Microsoft Corp. will on Tuesday announce the beta of its .Net Speech Software Development Kit, a Web developer tool based on the Speech Application Language Tags, or SALT, specification.
The Redmond, Wash., software company is also planning a .Net Speech platform for building and deploying telephony and multimodal applications. This is essentially server technology and an extension of its .Net server platform, John Mastan, group product manager for Microsofts .Net Speech Technologies Group, told eWEEK in an interview on Monday.
“That back-end platform will consist of a Microsoft telephony server component, a new Microsoft-developed speech recognition engine and the Speechify text-to-speech engine we are licensing from SpeechWorks [International Inc.],” he said.
“While the actual go-to-market configuration and how this will be put together still have to be determined, we will be providing customers with these three components in some way so they can be deployed,” he said.
Microsoft is looking to have a beta of the product ready later this year, with the final product expected to ship sometime next year, Mastan said.
.Net Speech SDK Version 1.0, which will be released today at the AVIOS Speech Expo in San Jose, Calif., is essentially a set of SALT-based speech application development tools and speech controls that integrate with Visual Studio .Net.
“It is also the first toolkit to integrate with the Microsoft ASP .Net Web server programming environment and will allow developers to write combined speech and visual Web applications in a single code base that is easy to maintain and modify,” he said.
The SDK, which can be ordered from Microsofts Web site, includes tools for debugging and creating simple and robust grammar and prompts. The set of SALT-based ASP .Net controls will allow developers to add speech capabilities to their HTML and XHTML Web applications.
“SALT defines a lightweight set of extensions to familiar Web markup languages, in particular HTML and XHTML, that will enable multimodal and telephony access to information, applications and Web services from PCs, telephones, cellular phones, Tablet PCs and wireless personal digital assistants,” Mastan said.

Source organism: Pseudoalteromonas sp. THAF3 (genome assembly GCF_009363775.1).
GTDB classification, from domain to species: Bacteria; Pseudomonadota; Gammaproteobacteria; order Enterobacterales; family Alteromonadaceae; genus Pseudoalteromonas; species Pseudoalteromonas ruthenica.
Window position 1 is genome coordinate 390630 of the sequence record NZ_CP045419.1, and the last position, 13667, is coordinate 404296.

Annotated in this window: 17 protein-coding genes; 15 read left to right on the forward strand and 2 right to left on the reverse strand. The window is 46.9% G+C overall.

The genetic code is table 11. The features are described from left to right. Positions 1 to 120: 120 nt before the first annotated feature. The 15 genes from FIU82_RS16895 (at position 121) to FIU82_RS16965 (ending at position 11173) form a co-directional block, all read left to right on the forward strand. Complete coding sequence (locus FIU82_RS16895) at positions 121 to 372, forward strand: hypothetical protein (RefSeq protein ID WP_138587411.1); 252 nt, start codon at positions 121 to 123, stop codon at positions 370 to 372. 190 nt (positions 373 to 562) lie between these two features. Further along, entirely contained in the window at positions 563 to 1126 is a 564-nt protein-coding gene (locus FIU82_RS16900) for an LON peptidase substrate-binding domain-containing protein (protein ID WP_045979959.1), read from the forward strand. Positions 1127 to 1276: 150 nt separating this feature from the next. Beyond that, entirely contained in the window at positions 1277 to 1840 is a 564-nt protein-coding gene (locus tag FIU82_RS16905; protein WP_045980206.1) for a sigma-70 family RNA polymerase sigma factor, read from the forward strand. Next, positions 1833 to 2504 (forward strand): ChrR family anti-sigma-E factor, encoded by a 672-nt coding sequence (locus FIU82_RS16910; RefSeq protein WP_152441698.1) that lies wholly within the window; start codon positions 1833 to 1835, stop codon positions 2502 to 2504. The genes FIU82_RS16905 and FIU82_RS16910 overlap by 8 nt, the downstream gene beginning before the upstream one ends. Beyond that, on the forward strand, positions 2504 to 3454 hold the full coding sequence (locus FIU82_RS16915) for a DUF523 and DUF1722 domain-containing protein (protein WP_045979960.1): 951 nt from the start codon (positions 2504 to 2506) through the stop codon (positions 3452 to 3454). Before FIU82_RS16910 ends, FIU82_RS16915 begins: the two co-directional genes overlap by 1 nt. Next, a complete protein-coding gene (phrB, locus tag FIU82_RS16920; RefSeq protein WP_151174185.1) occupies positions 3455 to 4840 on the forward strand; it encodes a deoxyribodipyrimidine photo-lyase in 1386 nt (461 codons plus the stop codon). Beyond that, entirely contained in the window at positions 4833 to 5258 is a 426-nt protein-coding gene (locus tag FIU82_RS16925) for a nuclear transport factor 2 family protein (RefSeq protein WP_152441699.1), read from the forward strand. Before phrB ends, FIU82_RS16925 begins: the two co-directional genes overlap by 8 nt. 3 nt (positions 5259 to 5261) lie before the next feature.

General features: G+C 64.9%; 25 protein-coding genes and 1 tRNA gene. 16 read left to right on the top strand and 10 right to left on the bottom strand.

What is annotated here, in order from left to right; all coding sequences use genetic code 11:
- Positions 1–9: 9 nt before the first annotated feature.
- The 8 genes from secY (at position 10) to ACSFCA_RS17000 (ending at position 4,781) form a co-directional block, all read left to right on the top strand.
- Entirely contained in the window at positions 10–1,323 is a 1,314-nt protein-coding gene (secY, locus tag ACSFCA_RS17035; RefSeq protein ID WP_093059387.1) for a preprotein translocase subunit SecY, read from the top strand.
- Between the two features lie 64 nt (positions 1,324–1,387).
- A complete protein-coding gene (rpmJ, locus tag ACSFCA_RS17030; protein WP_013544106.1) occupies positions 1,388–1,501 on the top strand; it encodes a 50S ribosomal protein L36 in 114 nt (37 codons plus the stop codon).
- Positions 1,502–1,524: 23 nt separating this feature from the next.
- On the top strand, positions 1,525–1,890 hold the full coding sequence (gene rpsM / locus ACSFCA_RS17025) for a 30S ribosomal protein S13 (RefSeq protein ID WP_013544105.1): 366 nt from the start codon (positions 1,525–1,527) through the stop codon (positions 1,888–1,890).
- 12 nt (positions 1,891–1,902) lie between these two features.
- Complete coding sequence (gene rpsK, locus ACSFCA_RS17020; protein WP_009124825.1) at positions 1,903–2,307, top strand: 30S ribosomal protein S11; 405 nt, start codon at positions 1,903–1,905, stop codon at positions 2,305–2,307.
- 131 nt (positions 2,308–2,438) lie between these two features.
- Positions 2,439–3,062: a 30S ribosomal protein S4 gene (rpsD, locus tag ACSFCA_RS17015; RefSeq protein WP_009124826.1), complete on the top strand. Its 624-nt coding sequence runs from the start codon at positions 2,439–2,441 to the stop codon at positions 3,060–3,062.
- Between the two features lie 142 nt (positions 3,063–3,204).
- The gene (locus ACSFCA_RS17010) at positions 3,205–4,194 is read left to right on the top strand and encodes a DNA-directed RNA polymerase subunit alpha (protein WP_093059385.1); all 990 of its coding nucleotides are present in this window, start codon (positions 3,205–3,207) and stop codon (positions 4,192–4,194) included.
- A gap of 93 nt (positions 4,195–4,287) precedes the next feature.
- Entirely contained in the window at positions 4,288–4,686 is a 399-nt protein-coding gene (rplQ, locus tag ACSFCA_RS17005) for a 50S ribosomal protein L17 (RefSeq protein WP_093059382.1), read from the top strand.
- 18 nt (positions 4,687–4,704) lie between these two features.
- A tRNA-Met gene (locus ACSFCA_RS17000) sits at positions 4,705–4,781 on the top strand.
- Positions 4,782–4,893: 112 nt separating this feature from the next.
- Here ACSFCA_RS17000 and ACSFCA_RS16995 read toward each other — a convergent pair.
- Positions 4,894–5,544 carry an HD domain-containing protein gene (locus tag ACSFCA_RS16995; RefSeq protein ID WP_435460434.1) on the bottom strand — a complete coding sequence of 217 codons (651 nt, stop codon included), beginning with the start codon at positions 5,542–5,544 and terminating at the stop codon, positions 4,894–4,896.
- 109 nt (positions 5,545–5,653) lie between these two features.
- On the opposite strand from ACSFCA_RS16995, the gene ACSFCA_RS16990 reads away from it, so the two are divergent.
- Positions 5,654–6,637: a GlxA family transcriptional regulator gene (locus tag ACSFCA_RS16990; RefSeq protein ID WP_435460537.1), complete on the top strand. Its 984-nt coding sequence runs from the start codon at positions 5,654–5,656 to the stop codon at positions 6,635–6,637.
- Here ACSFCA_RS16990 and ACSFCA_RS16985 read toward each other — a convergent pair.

While the .Net Speech SDK comes with speech extensions for Microsofts Internet Explorer browser software, Microsoft will be providing an add-on for the Pocket Internet Explorer sometime before the final version of the SDK ships over the next 12 months, Mastan said.
The SALT specification will also be submitted to a standards body “sometime this summer,” he said. “The SALT Forum is very close to submitting the SALT specification to a standards body, but exactly which standards body has still to be determined,” he said.
Some 20 new contributors to the SALT Forum will also be announced on Tuesday, according to Mastan. The SALT Forum is an open, platform-independent standard based on existing Web standards. Founding members include Cisco Systems Inc., Intel Corp., Microsoft and Philips Speech Processing.
Asked about the benefits of the Microsoft SDK and .Net Speech Platform for a developer using VoiceXML, Mastan said these initiatives would help create a lot more awareness around speech technologies in general, particularly for medium to large-sized businesses.
“It is also an opportunity for developers using VoiceXML to move into the mainstream and build new and exciting applications based on new technologies,” he said.